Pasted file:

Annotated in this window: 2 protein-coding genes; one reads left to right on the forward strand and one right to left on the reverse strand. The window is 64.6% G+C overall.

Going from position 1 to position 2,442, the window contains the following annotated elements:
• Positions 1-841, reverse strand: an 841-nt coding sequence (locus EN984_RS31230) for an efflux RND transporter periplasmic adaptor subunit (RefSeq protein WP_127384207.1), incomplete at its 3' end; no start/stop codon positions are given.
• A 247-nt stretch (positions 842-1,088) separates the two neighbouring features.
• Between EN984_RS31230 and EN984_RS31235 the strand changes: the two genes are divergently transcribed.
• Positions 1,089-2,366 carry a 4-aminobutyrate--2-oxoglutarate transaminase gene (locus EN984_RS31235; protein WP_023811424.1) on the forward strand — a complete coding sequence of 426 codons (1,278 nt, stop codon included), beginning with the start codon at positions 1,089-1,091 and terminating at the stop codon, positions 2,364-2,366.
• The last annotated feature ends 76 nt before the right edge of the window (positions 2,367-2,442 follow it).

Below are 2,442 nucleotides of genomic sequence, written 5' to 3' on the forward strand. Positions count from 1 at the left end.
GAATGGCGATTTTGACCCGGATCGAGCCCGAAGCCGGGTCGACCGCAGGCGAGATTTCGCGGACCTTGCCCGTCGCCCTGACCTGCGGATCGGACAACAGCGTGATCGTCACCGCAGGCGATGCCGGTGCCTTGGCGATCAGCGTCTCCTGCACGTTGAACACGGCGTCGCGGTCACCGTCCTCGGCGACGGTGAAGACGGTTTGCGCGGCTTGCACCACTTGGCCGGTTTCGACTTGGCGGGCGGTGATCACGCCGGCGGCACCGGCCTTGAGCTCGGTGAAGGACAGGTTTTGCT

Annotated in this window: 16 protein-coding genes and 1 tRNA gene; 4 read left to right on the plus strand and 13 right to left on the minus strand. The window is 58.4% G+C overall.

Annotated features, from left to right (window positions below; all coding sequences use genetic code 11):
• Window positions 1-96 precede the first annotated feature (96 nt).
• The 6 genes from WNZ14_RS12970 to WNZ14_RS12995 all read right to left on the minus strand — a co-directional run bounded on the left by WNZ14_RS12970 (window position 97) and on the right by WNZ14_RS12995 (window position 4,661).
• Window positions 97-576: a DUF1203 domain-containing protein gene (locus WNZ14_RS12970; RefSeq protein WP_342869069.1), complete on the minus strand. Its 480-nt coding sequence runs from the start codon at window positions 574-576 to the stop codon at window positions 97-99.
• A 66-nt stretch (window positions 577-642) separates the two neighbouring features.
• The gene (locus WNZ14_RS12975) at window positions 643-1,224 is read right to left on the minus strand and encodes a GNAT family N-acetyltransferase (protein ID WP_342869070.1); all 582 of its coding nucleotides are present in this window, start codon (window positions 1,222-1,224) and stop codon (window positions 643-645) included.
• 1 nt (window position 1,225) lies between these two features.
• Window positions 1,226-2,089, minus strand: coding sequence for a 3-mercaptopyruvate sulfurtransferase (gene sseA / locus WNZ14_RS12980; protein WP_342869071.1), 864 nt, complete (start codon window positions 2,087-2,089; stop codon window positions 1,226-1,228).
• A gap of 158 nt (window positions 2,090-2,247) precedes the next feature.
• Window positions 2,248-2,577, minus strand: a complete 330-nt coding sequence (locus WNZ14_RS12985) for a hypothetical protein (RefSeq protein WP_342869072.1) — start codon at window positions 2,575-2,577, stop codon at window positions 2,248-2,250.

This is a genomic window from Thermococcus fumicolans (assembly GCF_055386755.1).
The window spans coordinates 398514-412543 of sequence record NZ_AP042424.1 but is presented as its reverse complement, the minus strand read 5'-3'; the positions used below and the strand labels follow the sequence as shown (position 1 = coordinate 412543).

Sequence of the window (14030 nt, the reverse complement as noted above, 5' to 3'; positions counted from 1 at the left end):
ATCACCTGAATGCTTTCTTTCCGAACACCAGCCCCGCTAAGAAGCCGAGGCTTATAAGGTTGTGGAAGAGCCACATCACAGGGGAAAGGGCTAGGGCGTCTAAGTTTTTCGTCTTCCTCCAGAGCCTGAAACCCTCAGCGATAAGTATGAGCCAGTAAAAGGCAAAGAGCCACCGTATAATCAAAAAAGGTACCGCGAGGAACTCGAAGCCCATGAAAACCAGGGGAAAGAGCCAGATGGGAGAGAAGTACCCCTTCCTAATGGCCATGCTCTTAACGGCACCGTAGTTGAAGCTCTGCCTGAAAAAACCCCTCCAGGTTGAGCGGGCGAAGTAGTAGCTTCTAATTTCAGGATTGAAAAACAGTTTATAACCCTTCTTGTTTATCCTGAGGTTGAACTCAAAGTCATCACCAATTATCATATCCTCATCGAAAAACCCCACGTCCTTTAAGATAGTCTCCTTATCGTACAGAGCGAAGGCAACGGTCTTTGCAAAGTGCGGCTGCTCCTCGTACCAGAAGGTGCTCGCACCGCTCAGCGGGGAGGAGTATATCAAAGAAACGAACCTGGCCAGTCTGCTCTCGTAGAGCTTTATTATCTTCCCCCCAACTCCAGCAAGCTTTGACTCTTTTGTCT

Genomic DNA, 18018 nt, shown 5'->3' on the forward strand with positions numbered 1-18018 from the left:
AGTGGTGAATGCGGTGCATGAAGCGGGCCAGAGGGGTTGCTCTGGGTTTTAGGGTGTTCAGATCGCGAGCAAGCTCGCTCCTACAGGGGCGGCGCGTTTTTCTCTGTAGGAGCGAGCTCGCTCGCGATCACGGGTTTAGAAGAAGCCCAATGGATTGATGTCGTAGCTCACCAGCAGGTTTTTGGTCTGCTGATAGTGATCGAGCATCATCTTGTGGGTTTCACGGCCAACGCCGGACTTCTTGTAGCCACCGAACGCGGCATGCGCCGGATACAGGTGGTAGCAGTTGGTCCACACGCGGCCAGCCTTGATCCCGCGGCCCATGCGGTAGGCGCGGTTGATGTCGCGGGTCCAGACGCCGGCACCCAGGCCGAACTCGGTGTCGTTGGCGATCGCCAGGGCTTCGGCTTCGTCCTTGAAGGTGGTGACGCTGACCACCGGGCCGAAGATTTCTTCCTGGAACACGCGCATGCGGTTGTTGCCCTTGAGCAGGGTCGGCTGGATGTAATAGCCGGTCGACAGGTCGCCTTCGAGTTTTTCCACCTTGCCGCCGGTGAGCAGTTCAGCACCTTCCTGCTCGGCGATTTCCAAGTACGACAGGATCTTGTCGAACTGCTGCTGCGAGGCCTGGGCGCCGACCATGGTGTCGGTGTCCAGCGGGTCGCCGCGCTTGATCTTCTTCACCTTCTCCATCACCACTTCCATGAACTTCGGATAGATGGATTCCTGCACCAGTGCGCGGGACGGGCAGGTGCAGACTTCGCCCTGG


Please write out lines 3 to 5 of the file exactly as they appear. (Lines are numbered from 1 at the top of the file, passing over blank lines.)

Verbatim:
• Positions 1-841, reverse strand: an 841-nt coding sequence (locus EN984_RS31230) for an efflux RND transporter periplasmic adaptor subunit (RefSeq protein WP_127384207.1), incomplete at its 3' end; no start/stop codon positions are given.
• A 247-nt stretch (positions 842-1,088) separates the two neighbouring features.
• Between EN984_RS31230 and EN984_RS31235 the strand changes: the two genes are divergently transcribed.